Lions, tigers, and butt plugs—oh my!

by Katherine Burns / Beacon Staff • April 7, 2016

The room filled slowly, but steadily as students entered in groups, chattering and pointing excitedly at the display of dildos, butt plugs, floggers, condoms, and more. On the screen above the array of items there was an image of the movie the Wizard of Oz, captioned “Lube, Vibrators, and Sex Toys—Oh My!”

Aida Manduley, a sex educator and activist, stood next to a table of intimate products ready to launch her workshop.

“My name is pronounced ‘I demand a lay,’ which I think is fitting for the topic,” she said, turning toward the crowd. “But first, I think someone had a question?”

“Can you wash a butt plug in the dishwasher?” a voice called from the back.

The Center for Sexual Pleasure and Health, located in Pawtucket, Rhode Island, presented a sex toy workshop hosted by Emerson’s Alliance for Gays, Lesbians, and Everyone as part of EAGLE’s annual Queer Spring, held from March through April. CSPH is dedicated to sexual education, and Manduley, the special projects consultant for the center, hosted a candid conversation for a crowd of 40 students.

Casey MacPhail, a junior visual and media arts major, and the co-president of EAGLE, said he wanted to make sure the workshop was both comfortable and interesting for students.

“[We were] looking for the students of Emerson to get a chance to be informed in a fun way, because I feel like a lot of students coming to Emerson haven’t had a great sexual education,” MacPhail said. “I think some people definitely had the beginnings of it, but I think it’s good to keep learning throughout.”

Manduley prefaced the workshop, explaining she would use inclusive language, referring to body parts rather than genders.

Manduley talked about racism in the industry, and gave information about stores that had different skin tones and colors for more anatomical products. She explained how sex toys could help people with gender dysphoria and people who have experienced sexual assault.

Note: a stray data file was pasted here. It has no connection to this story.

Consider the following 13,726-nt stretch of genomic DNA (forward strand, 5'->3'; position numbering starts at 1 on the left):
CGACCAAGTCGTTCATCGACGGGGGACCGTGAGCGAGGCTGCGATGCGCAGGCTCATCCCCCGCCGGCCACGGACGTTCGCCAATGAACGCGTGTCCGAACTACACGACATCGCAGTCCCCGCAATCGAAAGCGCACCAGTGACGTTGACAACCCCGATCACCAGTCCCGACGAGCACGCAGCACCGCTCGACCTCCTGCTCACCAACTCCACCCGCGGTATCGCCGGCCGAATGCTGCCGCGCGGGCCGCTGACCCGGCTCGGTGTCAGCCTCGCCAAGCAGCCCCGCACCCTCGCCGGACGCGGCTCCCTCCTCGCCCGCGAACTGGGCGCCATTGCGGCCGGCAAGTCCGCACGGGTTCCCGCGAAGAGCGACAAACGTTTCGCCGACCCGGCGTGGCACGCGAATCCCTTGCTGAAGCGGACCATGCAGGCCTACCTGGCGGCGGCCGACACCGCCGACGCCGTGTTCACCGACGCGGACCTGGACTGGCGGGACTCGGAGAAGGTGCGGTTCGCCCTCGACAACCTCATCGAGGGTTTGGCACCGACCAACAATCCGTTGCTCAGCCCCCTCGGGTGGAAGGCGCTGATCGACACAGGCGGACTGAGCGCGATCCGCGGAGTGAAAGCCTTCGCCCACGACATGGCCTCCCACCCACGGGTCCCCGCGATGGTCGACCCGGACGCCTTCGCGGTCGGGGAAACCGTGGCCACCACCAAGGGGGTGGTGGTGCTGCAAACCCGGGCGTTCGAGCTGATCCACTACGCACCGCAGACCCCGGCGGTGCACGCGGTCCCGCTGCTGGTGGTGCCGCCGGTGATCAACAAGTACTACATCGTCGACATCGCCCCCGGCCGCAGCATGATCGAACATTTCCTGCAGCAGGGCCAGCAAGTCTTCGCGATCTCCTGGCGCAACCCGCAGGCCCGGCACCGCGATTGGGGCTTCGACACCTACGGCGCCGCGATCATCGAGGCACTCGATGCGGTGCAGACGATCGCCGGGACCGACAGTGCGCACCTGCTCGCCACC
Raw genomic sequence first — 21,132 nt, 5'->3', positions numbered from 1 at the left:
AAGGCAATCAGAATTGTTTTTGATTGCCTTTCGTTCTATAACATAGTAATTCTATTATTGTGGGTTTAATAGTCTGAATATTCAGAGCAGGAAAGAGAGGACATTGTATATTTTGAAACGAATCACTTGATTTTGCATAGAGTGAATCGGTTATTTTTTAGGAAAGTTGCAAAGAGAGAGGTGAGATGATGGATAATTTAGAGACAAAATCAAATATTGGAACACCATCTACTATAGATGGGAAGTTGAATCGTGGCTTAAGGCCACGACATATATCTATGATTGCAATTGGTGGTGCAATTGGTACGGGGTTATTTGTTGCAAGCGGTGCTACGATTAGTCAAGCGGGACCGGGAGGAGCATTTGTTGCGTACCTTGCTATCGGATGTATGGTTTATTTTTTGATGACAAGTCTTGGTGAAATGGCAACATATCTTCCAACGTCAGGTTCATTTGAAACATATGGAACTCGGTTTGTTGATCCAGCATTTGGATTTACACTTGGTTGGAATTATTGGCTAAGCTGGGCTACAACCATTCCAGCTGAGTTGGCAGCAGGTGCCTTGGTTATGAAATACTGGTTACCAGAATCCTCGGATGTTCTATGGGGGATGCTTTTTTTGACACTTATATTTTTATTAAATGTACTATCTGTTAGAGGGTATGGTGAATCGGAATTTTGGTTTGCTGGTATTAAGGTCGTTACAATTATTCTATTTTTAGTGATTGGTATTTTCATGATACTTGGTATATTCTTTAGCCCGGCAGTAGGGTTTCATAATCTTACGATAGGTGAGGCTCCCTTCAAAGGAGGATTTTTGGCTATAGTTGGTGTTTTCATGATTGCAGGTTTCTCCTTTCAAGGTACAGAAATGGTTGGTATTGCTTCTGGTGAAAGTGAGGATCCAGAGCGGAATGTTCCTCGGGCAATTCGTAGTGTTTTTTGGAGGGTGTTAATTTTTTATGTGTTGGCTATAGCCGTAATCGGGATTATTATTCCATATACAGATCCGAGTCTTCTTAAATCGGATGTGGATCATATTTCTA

“It’s not just about orgasm, but about social justice and the way we exist in the world,” Manduley said.

Danika Frank, a sophomore writing, literature, and publishing major, said she liked how inclusive the workshop was.

“I’m all about sex positivity, especially because it’s a queer organization putting it on,” Frank said.  “I know that it’s something that’s important, and that I’m probably going to get really reliable information and information that isn’t always available to queer people.”

Manduley said in an interview that her upbringing and activism lead her to her career today.

“As a queer person growing up, I realized that most of the education about sexuality that I was getting wasn’t really speaking to my experience,” Manduley said. “Then I kind of got into sexual education and I realized, ‘Wait, these two things can get put together.’”

Throughout the workshop, Manduley went over the different types of toys and gadgets, and what to consider when making a purchase.

“It’s not just about the physical risks, it’s about emotional risks,” she said. “There’s a lot more to think about than ‘Does this fit?’”

She repeated that sex toys are for everyone who is interested in them, not just people with queer identities.

Manduley passed around toys for students to look at and feel, including a vaginal stimulator shaped like two large fingers, and blueberry-flavored lube that the crowd was able to taste.

As Manduley was describing how the finger toy could be used, a student raised their hand and said, “Isn’t the g-spot a myth?”

Manduley went on to explain that because of sexual taboos, many elements of pleasure have yet to be discovered or understood.

“There’s a lot of research that we’re missing,” Manduley said. “A lot of it’s based in anecdotal research, so there’s a lot we just don’t know.”

The workshop included prizes that were laid out on the table as part of the demonstration, and students could win these sexy tokens by answering questions and reading informational blurbs. Manduley said in an interview she enjoyed the energy of the crowd, and how engaged they were.

“Each school has a different flavor, so to [be able to] speak very candidly about my personal preferences as a queer person, I love speaking specifically to groups that are coming from a queer or trans place,” Manduley said. “I’ve been talking about vibrators and orgasms and lube for years at this point so it’s not new, but to see people who have not had that discussion before get so excited just makes it feel new again.”